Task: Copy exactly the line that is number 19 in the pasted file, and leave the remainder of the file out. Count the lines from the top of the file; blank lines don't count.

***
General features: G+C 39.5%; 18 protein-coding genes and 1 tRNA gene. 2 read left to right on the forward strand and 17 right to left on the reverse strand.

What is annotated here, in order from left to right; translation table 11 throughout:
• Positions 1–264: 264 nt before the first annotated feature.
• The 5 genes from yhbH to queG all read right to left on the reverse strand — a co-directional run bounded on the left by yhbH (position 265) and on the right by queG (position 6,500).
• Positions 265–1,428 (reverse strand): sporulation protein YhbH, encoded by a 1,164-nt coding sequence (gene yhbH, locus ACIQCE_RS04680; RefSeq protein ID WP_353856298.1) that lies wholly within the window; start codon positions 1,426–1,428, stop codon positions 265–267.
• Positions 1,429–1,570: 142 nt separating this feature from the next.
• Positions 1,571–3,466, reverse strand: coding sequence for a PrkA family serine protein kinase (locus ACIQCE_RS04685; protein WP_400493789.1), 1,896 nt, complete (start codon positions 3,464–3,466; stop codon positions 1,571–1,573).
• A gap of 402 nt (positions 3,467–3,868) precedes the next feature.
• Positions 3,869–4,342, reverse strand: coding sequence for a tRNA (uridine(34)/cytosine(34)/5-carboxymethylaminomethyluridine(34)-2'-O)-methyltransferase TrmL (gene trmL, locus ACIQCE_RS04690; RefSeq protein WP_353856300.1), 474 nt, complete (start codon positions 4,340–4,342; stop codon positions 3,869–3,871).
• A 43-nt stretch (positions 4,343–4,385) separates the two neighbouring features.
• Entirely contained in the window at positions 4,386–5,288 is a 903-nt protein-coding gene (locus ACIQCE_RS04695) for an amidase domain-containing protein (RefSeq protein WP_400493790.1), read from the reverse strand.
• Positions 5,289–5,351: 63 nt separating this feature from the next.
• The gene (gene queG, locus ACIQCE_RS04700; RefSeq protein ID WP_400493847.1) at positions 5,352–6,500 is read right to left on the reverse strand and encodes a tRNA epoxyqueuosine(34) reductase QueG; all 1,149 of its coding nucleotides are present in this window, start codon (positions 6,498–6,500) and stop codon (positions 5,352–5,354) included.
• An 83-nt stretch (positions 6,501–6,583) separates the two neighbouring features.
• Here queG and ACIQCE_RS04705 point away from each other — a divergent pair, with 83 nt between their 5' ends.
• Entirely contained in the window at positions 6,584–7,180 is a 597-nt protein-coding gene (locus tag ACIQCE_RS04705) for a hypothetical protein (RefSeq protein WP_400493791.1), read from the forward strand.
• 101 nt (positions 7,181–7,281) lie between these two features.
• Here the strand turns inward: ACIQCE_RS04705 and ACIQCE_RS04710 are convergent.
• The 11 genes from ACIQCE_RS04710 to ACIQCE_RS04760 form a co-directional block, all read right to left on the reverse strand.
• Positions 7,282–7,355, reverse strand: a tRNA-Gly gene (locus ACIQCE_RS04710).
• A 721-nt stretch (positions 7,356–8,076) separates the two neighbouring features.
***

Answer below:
• The 11 genes from ACIQCE_RS04710 to ACIQCE_RS04760 form a co-directional block, all read right to left on the reverse strand.